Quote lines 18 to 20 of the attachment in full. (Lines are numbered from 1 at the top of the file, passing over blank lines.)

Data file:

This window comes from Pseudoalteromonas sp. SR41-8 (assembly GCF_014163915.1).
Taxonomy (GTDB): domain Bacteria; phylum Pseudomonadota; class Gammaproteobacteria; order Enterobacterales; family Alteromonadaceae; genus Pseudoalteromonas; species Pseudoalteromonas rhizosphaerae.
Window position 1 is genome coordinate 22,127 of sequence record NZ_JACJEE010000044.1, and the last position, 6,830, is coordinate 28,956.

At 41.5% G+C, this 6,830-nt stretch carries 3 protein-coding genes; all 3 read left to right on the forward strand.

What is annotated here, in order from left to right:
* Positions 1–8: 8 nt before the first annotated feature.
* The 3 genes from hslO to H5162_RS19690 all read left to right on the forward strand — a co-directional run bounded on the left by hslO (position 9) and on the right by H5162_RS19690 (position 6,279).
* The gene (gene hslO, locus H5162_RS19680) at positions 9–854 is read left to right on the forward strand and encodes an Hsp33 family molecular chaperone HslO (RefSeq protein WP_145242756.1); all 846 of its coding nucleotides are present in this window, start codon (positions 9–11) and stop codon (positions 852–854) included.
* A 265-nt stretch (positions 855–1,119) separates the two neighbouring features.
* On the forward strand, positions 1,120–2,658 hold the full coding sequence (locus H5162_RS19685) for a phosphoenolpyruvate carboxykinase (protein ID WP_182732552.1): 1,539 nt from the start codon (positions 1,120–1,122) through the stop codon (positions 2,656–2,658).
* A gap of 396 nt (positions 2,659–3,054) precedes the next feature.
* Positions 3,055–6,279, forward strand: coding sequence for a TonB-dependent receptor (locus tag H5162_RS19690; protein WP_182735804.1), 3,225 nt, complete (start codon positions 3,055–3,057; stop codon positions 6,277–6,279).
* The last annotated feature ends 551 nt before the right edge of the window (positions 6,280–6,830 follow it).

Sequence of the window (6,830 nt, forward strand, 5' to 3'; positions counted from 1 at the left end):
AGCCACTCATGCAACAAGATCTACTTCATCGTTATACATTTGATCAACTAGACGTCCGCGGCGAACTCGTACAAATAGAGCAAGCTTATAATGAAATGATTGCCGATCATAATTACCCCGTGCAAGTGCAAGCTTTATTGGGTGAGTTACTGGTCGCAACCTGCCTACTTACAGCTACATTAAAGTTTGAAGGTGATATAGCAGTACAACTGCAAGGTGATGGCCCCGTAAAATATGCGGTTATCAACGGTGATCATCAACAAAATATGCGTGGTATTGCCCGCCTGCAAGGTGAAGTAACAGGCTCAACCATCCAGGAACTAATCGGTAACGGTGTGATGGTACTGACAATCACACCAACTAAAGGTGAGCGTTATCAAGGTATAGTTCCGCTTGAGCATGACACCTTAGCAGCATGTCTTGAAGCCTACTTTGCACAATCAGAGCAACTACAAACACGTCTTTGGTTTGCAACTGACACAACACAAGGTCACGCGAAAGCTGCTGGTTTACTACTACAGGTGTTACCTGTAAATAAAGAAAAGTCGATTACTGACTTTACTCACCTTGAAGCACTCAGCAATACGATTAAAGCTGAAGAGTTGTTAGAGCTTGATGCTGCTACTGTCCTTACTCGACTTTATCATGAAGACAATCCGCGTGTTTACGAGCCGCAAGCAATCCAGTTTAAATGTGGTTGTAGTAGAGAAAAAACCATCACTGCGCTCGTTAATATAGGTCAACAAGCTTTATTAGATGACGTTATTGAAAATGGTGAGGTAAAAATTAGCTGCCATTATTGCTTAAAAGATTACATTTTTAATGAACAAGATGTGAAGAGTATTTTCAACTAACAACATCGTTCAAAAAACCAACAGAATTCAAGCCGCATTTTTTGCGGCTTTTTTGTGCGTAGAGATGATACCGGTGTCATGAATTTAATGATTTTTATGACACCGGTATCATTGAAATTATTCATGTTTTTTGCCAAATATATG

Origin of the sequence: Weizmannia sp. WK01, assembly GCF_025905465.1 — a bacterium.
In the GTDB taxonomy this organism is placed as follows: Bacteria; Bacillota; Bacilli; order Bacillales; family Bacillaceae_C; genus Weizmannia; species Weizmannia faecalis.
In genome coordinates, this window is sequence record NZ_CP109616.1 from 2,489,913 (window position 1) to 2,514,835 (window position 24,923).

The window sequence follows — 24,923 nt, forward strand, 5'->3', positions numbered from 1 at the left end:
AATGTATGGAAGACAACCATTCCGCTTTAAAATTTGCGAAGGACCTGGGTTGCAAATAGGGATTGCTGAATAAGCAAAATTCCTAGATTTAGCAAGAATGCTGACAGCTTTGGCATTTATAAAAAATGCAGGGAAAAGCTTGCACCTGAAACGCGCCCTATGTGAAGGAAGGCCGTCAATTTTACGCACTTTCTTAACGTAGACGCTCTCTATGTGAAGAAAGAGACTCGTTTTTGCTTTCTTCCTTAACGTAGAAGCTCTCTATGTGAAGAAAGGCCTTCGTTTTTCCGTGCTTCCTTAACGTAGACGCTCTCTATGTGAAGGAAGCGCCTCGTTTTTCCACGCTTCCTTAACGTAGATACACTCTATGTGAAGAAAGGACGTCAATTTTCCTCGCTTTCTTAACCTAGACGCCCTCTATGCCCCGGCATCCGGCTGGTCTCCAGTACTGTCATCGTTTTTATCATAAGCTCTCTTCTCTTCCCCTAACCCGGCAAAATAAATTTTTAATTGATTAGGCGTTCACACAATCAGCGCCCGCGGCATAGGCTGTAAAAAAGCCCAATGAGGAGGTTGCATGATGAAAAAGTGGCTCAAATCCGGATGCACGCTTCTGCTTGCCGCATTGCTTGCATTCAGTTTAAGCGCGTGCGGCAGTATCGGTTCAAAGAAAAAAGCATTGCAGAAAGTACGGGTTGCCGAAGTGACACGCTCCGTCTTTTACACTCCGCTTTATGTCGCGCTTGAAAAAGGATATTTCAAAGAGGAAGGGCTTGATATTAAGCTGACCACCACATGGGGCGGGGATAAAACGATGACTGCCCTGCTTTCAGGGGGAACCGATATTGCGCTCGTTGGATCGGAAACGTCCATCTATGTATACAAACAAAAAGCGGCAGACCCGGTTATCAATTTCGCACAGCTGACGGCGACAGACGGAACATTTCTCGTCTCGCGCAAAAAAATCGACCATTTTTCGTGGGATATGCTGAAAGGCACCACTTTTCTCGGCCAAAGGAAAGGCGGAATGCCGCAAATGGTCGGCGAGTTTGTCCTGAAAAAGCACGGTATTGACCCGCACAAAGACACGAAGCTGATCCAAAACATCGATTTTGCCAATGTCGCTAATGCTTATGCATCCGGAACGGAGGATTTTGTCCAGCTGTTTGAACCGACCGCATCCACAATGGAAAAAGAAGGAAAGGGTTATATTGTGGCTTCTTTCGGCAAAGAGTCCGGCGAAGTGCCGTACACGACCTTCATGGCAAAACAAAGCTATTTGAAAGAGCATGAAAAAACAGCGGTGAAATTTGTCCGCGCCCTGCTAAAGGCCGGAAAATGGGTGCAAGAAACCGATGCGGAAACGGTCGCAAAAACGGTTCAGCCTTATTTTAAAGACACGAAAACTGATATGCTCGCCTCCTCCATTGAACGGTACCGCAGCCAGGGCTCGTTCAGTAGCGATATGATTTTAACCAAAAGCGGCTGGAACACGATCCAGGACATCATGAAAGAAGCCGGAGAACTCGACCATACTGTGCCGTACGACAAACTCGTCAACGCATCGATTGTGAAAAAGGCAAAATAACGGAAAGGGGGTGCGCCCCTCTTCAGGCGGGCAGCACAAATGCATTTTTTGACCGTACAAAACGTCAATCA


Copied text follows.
In genome coordinates, this window is sequence record NZ_CP109616.1 from 2,489,913 (window position 1) to 2,514,835 (window position 24,923).

The window sequence follows — 24,923 nt, forward strand, 5'->3', positions numbered from 1 at the left end:
AATGTATGGAAGACAACCATTCCGCTTTAAAATTTGCGAAGGACCTGGGTTGCAAATAGGGATTGCTGAATAAGCAAAATTCCTAGATTTAGCAAGAATGCTGACAGCTTTGGCATTTATAAAAAATGCAGGGAAAAGCTTGCACCTGAAACGCGCCCTATGTGAAGGAAGGCCGTCAATTTTACGCACTTTCTTAACGTAGACGCTCTCTATGTGAAGAAAGAGACTCGTTTTTGCTTTCTTCCTTAACGTAGAAGCTCTCTATGTGAAGAAAGGCCTTCGTTTTTCCGTGCTTCCTTAACGTAGACGCTCTCTATGTGAAGGAAGCGCCTCGTTTTTCCACGCTTCCTTAACGTAGATACACTCTATGTGAAGAAAGGACGTCAATTTTCCTCGCTTTCTTAACCTAGACGCCCTCTATGCCCCGGCATCCGGCTGGTCTCCAGTACTGTCATCGTTTTTATCATAAGCTCTCTTCTCTTCCCCTAACCCGGCAAAATAAATTTTTAATTGATTAGGCGTTCACACAATCAGCGCCCGCGGCATAGGCTGTAAAAAAGCCCAATGAGGAGGTTGCATGATGAAAAAGTGGCTCAAATCCGGATGCACGCTTCTGCTTGCCGCATTGCTTGCATTCAGTTTAAGCGCGTGCGGCAGTATCGGTTCAAAGAAAAAAGCATTGCAGAAAGTACGGGTTGCCGAAGTGACACGCTCCGTCTTTTACACTCCGCTTTATGTCGCGCTTGAAAAAGGATATTTCAAAGAGGAAGGGCTTGATATTAAGCTGACCACCACATGGGGCGGGGATAAAACGATGACTGCCCTGCTTTCAGGGGGAACCGATATTGCGCTCGTTGGATCGGAAACGTCCATCTATGTATACAAACAAAAAGCGGCAGACCCGGTTATCAATTTCGCACAGCTGACGGCGACAGACGGAACATTTCTCGTCTCGCGCAAAAAAATCGACCATTTTTCGTGGGATATGCTGAAAGGCACCACTTTTCTCGGCCAAAGGAAAGGCGGAATGCCGCAAATGGTCGGCGAGTTTGTCCTGAAAAAGCACGGTATTGACCCGCACAAAGACACGAAGCTGATCCAAAACATCGATTTTGCCAATGTCGCTAATGCTTATGCATCCGGAACGGAGGATTTTGTCCAGCTGTTTGAACCGACCGCATCCACAATGGAAAAAGAAGGAAAGGGTTATATTGTGGCTTCTTTCGGCAAAGAGTCCGGCGAAGTGCCGTACACGACCTTCATGGCAAAACAAAGCTATTTGAAAGAGCATGAAAAAACAGCGGTGAAATTTGTCCGCGCCCTGCTAAAGGCCGGAAAATGGGTGCAAGAAACCGATGCGGAAACGGTCGCAAAAACGGTTCAGCCTTATTTTAAAGACACGAAAACTGATATGCTCGCCTCCTCCATTGAACGGTACCGCAGCCAGGGCTCGTTCAGTAGCGATATGATTTTAACCAAAAGCGGCTGGAACACGATCCAGGACATCATGAAAGAAGCCGGAGAACTCGACCATACTGTGCCGTACGACAAACTCGTCAACGCATCGATTGTGAAAAAGGCAAAATAACGGAAAGGGGGTGCGCCCCTCTTCAGGCGGGCAGCACAAATGCATTTTTTGACCGTACAAAACGTCAATCA